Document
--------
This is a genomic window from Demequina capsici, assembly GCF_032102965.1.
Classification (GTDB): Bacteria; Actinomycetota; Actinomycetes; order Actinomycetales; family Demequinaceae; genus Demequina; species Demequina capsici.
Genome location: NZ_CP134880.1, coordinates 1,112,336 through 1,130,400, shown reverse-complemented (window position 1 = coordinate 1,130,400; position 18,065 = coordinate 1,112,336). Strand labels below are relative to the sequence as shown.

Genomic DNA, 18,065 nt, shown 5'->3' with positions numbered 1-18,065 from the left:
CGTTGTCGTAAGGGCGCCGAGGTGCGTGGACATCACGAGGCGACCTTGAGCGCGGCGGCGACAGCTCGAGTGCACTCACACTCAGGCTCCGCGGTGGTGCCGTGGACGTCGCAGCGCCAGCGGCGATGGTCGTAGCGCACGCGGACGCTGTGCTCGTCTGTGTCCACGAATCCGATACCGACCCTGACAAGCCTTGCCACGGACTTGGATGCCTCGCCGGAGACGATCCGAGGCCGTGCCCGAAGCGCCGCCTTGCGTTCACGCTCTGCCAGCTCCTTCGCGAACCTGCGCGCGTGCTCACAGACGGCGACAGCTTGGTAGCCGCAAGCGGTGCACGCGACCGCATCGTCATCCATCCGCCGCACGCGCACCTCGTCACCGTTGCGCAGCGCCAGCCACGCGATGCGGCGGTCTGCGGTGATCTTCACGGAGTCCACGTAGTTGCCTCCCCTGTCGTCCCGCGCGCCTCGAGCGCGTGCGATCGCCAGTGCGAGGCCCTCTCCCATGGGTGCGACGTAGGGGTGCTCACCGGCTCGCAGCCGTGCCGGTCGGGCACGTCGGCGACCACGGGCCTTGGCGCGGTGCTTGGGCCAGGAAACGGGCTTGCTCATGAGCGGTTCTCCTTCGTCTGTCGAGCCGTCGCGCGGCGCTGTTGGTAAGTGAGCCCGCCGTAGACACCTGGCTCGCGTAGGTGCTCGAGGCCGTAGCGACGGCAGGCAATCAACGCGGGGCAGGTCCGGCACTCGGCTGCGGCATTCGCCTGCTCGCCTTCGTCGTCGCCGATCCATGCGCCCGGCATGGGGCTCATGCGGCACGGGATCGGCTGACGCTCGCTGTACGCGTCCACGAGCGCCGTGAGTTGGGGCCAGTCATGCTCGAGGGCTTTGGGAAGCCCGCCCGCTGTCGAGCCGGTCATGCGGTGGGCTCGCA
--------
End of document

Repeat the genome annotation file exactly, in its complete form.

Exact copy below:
This is a genomic window from Demequina capsici, assembly GCF_032102965.1.
Classification (GTDB): Bacteria; Actinomycetota; Actinomycetes; order Actinomycetales; family Demequinaceae; genus Demequina; species Demequina capsici.
Genome location: NZ_CP134880.1, coordinates 1,112,336 through 1,130,400, shown reverse-complemented (window position 1 = coordinate 1,130,400; position 18,065 = coordinate 1,112,336). Strand labels below are relative to the sequence as shown.

Genomic DNA, 18,065 nt, shown 5'->3' with positions numbered 1-18,065 from the left:
CGTTGTCGTAAGGGCGCCGAGGTGCGTGGACATCACGAGGCGACCTTGAGCGCGGCGGCGACAGCTCGAGTGCACTCACACTCAGGCTCCGCGGTGGTGCCGTGGACGTCGCAGCGCCAGCGGCGATGGTCGTAGCGCACGCGGACGCTGTGCTCGTCTGTGTCCACGAATCCGATACCGACCCTGACAAGCCTTGCCACGGACTTGGATGCCTCGCCGGAGACGATCCGAGGCCGTGCCCGAAGCGCCGCCTTGCGTTCACGCTCTGCCAGCTCCTTCGCGAACCTGCGCGCGTGCTCACAGACGGCGACAGCTTGGTAGCCGCAAGCGGTGCACGCGACCGCATCGTCATCCATCCGCCGCACGCGCACCTCGTCACCGTTGCGCAGCGCCAGCCACGCGATGCGGCGGTCTGCGGTGATCTTCACGGAGTCCACGTAGTTGCCTCCCCTGTCGTCCCGCGCGCCTCGAGCGCGTGCGATCGCCAGTGCGAGGCCCTCTCCCATGGGTGCGACGTAGGGGTGCTCACCGGCTCGCAGCCGTGCCGGTCGGGCACGTCGGCGACCACGGGCCTTGGCGCGGTGCTTGGGCCAGGAAACGGGCTTGCTCATGAGCGGTTCTCCTTCGTCTGTCGAGCCGTCGCGCGGCGCTGTTGGTAAGTGAGCCCGCCGTAGACACCTGGCTCGCGTAGGTGCTCGAGGCCGTAGCGACGGCAGGCAATCAACGCGGGGCAGGTCCGGCACTCGGCTGCGGCATTCGCCTGCTCGCCTTCGTCGTCGCCGATCCATGCGCCCGGCATGGGGCTCATGCGGCACGGGATCGGCTGACGCTCGCTGTACGCGTCCACGAGCGCCGTGAGTTGGGGCCAGTCATGCTCGAGGGCTTTGGGAAGCCCGCCCGCTGTCGAGCCGGTCATGCGGTGGGCTCGCA